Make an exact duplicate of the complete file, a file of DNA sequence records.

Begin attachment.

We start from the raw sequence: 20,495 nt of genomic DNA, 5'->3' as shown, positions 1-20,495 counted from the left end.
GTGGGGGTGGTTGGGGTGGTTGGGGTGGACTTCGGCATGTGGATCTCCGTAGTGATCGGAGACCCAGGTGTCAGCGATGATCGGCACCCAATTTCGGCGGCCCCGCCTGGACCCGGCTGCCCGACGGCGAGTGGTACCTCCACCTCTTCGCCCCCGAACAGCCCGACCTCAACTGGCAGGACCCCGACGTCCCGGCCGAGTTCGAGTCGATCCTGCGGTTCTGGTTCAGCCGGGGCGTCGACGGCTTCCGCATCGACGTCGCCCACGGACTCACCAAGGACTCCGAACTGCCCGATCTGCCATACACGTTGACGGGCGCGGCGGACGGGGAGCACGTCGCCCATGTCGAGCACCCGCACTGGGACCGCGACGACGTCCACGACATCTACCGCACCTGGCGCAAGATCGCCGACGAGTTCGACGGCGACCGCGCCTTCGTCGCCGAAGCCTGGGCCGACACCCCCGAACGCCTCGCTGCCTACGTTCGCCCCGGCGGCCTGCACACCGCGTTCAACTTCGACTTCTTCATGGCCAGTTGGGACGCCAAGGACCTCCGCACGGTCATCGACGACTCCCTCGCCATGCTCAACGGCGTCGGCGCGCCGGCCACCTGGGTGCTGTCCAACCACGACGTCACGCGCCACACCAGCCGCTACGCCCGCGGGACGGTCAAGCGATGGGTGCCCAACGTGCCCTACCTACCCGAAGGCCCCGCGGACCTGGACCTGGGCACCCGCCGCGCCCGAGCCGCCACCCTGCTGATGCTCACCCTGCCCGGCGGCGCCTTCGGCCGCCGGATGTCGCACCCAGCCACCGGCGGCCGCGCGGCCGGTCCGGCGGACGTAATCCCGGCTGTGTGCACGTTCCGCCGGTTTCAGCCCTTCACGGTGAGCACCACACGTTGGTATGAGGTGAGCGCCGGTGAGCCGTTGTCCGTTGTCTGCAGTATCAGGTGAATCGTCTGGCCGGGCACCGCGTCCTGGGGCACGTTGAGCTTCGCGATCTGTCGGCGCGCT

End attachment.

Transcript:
We start from the raw sequence: 20,495 nt of genomic DNA, 5'->3' as shown, positions 1-20,495 counted from the left end.
GTGGGGGTGGTTGGGGTGGTTGGGGTGGACTTCGGCATGTGGATCTCCGTAGTGATCGGAGACCCAGGTGTCAGCGATGATCGGCACCCAATTTCGGCGGCCCCGCCTGGACCCGGCTGCCCGACGGCGAGTGGTACCTCCACCTCTTCGCCCCCGAACAGCCCGACCTCAACTGGCAGGACCCCGACGTCCCGGCCGAGTTCGAGTCGATCCTGCGGTTCTGGTTCAGCCGGGGCGTCGACGGCTTCCGCATCGACGTCGCCCACGGACTCACCAAGGACTCCGAACTGCCCGATCTGCCATACACGTTGACGGGCGCGGCGGACGGGGAGCACGTCGCCCATGTCGAGCACCCGCACTGGGACCGCGACGACGTCCACGACATCTACCGCACCTGGCGCAAGATCGCCGACGAGTTCGACGGCGACCGCGCCTTCGTCGCCGAAGCCTGGGCCGACACCCCCGAACGCCTCGCTGCCTACGTTCGCCCCGGCGGCCTGCACACCGCGTTCAACTTCGACTTCTTCATGGCCAGTTGGGACGCCAAGGACCTCCGCACGGTCATCGACGACTCCCTCGCCATGCTCAACGGCGTCGGCGCGCCGGCCACCTGGGTGCTGTCCAACCACGACGTCACGCGCCACACCAGCCGCTACGCCCGCGGGACGGTCAAGCGATGGGTGCCCAACGTGCCCTACCTACCCGAAGGCCCCGCGGACCTGGACCTGGGCACCCGCCGCGCCCGAGCCGCCACCCTGCTGATGCTCACCCTGCCCGGCGGCGCCTTCGGCCGCCGGATGTCGCACCCAGCCACCGGCGGCCGCGCGGCCGGTCCGGCGGACGTAATCCCGGCTGTGTGCACGTTCCGCCGGTTTCAGCCCTTCACGGTGAGCACCACACGTTGGTATGAGGTGAGCGCCGGTGAGCCGTTGTCCGTTGTCTGCAGTATCAGGTGAATCGTCTGGCCGGGCACCGCGTCCTGGGGCACGTTGAGCTTCGCGATCTGTCGGCGCGCT